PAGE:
Overcoming the challenges of managing a Skills Inventory in organizations

An organization’s talent landscape in the 21st century is a collage of diverse skills. Gone are the days when a company’s workforce consisted of people with a limited skills profile Viz. the group of skills they possessed to do their job to the best of their ability. In the past, they would be expected to perform within the limitations of their role according to their ‘streamlined’ armoury of skills.

Today’s businesses are very different indeed. They have versatile employees with truly diverse skills – both individually and collectively. Individuals are, and indeed need to be adaptable. They may be seconded to a different department, have to collaborate with internal or external teams, or be required to multi-task on a particular project – calling on the entirety of their broad range of skills.

Business has arguably become the most competitive it has ever been, with customers having a host of options to choose from. Therefore the demands (and opportunities) for businesses are intense and if you cannot offer a solution to a particular client, there are plenty waiting in line that can.

But if we go back just 20 years, it was a very different story. When I worked in the manufacturing unit of a very large paint company two decades ago, the skills profile of employees was extremely limited in number.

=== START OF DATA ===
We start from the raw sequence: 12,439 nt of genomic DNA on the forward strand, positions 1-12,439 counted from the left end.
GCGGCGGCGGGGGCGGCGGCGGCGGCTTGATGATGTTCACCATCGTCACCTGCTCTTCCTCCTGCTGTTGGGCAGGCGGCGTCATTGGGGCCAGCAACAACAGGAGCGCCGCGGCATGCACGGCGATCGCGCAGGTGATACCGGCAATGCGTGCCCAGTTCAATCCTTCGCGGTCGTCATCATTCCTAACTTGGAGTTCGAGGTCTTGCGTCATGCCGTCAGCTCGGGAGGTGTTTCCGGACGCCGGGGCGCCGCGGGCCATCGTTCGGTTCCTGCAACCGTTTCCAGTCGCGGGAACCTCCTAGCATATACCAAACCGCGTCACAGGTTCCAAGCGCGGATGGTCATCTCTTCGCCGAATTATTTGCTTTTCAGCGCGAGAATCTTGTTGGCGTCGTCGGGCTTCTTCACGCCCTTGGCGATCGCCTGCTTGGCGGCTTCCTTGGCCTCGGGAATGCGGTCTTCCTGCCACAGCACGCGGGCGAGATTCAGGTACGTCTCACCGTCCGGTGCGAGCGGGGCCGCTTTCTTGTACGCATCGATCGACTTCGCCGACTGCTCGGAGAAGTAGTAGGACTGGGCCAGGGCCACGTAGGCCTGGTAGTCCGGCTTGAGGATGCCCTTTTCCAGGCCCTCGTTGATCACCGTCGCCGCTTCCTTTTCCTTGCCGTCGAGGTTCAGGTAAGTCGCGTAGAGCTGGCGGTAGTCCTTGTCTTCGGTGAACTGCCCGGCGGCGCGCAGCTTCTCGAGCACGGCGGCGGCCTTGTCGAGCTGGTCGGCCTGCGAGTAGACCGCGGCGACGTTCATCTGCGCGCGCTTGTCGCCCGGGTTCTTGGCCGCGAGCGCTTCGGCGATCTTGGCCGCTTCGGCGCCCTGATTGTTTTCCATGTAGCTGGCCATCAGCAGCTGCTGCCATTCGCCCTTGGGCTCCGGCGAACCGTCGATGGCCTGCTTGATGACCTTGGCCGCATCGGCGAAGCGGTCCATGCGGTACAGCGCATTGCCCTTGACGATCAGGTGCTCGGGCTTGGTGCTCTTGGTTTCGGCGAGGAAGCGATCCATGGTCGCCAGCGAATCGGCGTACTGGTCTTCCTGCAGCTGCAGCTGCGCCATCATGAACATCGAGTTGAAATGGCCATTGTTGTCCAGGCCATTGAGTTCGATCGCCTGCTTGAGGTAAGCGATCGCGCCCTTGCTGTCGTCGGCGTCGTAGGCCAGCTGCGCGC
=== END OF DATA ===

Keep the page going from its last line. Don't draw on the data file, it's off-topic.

From memory, I would estimate there were around 20 of them. This included manual labor, chemists, a few technicians ensuring the machines ran smoothly, materials movement staff, plus supervisors and management.

Contrast this to today’s world… I run a small start-up with 15 or so employees – however the skills profile is about 10 – so it is almost a ratio of 1:1. What is happening is that products and services require a diverse range of skills. This is true of most companies and not just those in the knowledge or tech space.

Even a function like customer support requires people with diverse skills. Previously, they would have been mere telephone operators employed to ensure the customers were happy. But today they are required to provide support by phone, email, chat, and also responding to posts via social media – but with tangible solutions – or at the very least, an understanding of which department will be able to resolve the issue. And then on top of that, you have to factor in languages – given that we deal with more international companies on a day-to-day basis than ever before. Therefore companies must make sure they have the necessary profile of staff to be to communicate in the local languages of every customer.

So what does this all mean?

I believe it reveals at least two important things. Firstly, that there is a greater opportunity for individuals. Unlike 20 years ago, it isn’t the norm to have a narrow set of skills. Individuals have the opportunity (and are encouraged) to grow their skill set, to be ambitious. In the case of the customer support example above, you can see that opportunities are available for those with a proficiency in multiple languages.

Secondly, managing skills from a company’s perspective has become a lot more challenging. From hiring, tracking, deploying and developing a narrow set of skills – an organisation must focus on a diverse and wider range of skills. For many companies, this continues to prove a challenge that is difficult to adapt to.

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